Daily Habits to Make You Happy and Successful
Originally published: 01.01.16 by Pete Grasso
Ensure your business and your life are on the right track for the New Year
Successful HVACR contractors aren't successful by accident. They work hard to achieve that prosperity on a daily basis and everything they do, they do for a reason.
Whether it's getting up early, making sure they spend time with family or simply conducting meetings a certain way, successful contractors all have certain habits that contribute directly to the betterment of their companies.
A custom, a practice, a routine — whatever you want to call it, the things you do ona daily basis effect every aspect of your life and the lives of the people around you. Understanding why you do certain things (and why you don't do others) is important to developing those daily rituals.
"It's not what you do, it's why you do it," says Ray Isaac, president of Isaac Heating & Air Conditioning in Rochester, N.Y. "If you're just going through the motions on a habit, that's not as good as knowing why you do that habit in the first place."
Ten years ago, Isaac's company decided to change the way they did things. Management "tore apart" the company and evaluated everything they did and asked why.
"We didn't know it at the time, but we found the most important thing we cared about was creating enjoyable experience," Isaac says. "It comes down to a passion for the organization and it's mission, and every habit you have works toward that."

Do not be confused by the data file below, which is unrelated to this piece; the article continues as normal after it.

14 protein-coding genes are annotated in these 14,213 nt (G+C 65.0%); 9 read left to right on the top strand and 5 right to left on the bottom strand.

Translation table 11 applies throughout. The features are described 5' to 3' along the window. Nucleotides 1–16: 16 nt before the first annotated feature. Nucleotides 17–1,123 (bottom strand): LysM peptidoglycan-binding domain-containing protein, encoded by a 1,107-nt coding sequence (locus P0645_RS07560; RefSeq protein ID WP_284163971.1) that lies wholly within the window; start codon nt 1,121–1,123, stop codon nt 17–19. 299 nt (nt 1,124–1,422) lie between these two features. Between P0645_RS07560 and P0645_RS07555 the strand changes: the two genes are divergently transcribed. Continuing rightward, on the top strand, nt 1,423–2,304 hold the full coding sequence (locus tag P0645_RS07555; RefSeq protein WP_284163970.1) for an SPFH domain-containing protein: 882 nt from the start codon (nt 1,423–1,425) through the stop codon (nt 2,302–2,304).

Isaac isn't unique in how he views the reasoning behind his daily habits. Many successful contractors and business owners focus their efforts on achieving success one habit at a time.
Waking up early is a fairly common habit among successful people. There's something about the quiet morning hours that seems to help when focusing on the day ahead.
"I usually wake up between 4 and 5 a.m. and the first thing I do is check the weather," says Winston Hancock, owner of Gilman Heating and Cooling in Ashland, Va. "If the weather is nice, I go outside and take a walk around the house."
Hancock says this practice helps him clear his mind as he enjoys the sound of the birds at first light.
"I like to hear my neighbor's air conditioner running, I like to hear my air conditioner running … I like to hear whatever else is going on out there," he says.
Isaac too is an early riser; typically up at 4:30 a.m. and at the gym by 5.